Since 2018, Saudi Arabia has occasionally signaled of its desire to call off the blockade but did not act when the moment called. Abu Dhabi has remained unrelenting in its rivalry with Doha. Few doubt that the origins of the crisis lie deep in the centuries-old feuds between the ruling houses of the four principal protagonists. The same neighbors who imposed the blockade had facilitated an attempted coup in 1996, long before Al Jazeera became a household name. The United States has made several abortive attempts to resolve the disputes including the naming of special emissaries. It soon became clear the US had little interest in devoting the diplomatic capital needed to resolve the crisis beyond securing its immediate military and security interests. Other major powers such as Russia, China, India, and sundry Europeans have accommodated themselves to the new normal.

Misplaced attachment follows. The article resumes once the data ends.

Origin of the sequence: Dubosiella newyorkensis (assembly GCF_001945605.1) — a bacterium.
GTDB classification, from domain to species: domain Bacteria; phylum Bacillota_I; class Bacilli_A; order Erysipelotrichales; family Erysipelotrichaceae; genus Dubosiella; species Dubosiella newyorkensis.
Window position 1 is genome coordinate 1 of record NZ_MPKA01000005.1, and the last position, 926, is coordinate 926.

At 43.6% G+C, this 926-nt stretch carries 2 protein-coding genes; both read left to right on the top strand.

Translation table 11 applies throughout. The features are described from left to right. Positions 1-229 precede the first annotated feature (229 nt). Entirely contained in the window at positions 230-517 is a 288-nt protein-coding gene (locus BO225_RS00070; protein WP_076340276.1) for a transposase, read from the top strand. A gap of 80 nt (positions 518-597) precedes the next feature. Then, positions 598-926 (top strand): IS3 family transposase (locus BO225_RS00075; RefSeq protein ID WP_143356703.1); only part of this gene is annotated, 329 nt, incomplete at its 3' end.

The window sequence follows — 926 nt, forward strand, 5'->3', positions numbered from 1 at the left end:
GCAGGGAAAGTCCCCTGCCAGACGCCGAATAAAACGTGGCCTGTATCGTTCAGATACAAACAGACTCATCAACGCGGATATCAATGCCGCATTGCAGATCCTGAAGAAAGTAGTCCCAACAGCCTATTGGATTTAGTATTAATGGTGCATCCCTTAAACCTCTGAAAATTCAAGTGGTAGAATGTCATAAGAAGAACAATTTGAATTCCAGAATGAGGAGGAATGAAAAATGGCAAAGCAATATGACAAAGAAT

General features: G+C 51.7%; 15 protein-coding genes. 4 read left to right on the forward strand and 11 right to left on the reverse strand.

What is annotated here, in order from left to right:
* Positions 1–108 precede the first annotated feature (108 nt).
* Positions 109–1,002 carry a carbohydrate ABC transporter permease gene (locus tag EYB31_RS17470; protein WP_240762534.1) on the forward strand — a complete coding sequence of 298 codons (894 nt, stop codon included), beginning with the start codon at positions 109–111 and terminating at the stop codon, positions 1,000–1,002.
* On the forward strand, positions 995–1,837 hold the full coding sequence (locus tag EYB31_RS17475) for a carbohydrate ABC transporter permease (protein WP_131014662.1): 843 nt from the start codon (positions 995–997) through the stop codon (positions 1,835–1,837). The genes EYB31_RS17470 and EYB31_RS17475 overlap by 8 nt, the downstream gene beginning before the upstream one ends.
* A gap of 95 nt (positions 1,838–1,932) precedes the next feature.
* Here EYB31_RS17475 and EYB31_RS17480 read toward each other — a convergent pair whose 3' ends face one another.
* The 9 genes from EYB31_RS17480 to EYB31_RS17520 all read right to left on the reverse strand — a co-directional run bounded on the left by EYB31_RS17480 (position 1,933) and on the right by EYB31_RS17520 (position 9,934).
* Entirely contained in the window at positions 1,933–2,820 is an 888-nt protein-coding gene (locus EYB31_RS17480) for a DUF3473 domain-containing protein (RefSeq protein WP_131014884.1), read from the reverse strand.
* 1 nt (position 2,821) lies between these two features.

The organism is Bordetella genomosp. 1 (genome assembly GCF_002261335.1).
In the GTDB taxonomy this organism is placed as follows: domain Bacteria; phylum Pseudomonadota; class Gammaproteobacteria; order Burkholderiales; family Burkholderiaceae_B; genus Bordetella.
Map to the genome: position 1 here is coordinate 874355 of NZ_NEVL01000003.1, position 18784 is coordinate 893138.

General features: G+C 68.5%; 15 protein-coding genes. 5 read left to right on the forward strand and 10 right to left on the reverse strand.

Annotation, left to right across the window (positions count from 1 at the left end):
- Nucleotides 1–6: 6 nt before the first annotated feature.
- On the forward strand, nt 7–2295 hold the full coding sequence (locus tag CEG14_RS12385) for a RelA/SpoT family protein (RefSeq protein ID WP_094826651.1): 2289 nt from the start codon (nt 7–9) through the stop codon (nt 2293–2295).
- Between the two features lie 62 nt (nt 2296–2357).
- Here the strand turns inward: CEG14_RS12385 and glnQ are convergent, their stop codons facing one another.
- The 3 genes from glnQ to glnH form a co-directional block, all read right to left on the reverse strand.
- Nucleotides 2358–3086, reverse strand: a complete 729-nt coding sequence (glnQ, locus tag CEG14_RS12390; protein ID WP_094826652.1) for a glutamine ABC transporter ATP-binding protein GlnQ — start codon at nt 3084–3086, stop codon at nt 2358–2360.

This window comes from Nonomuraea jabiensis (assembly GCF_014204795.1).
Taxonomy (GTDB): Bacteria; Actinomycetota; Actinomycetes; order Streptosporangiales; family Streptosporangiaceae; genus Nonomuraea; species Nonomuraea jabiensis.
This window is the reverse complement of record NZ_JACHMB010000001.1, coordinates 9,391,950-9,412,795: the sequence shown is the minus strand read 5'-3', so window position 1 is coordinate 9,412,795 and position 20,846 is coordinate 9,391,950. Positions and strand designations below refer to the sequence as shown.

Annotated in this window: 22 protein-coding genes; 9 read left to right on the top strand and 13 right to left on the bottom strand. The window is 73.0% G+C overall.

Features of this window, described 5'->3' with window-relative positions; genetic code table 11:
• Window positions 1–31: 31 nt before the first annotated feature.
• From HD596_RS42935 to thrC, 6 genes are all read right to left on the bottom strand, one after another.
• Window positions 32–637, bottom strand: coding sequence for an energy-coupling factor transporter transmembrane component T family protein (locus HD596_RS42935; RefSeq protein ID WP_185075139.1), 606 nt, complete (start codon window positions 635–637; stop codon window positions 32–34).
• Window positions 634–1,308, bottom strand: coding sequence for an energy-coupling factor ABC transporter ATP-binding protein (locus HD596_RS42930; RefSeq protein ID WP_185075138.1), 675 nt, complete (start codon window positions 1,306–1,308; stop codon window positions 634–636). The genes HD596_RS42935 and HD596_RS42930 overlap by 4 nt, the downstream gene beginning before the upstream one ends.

The “new normal” does not appear inherently stable. Saudi Arabia and the UAE at first announced a new axis within the GCC trying to force others to join in following their lead. However, their attempts to muscle Oman into falling in line with their policies have failed, and now Riyadh and Abu Dhabi are feuding over the future of Yemen. All the Gulf capitals have evinced varying degrees of anxiety over a bifurcated American policy that appears hell-bent on provoking Iran into an armed confrontation while signaling to the GCC states that the US has no interest in defending them against Iran. To add to their anxiety, the Trump administration continues to signal that it wants out of the region, no matter what.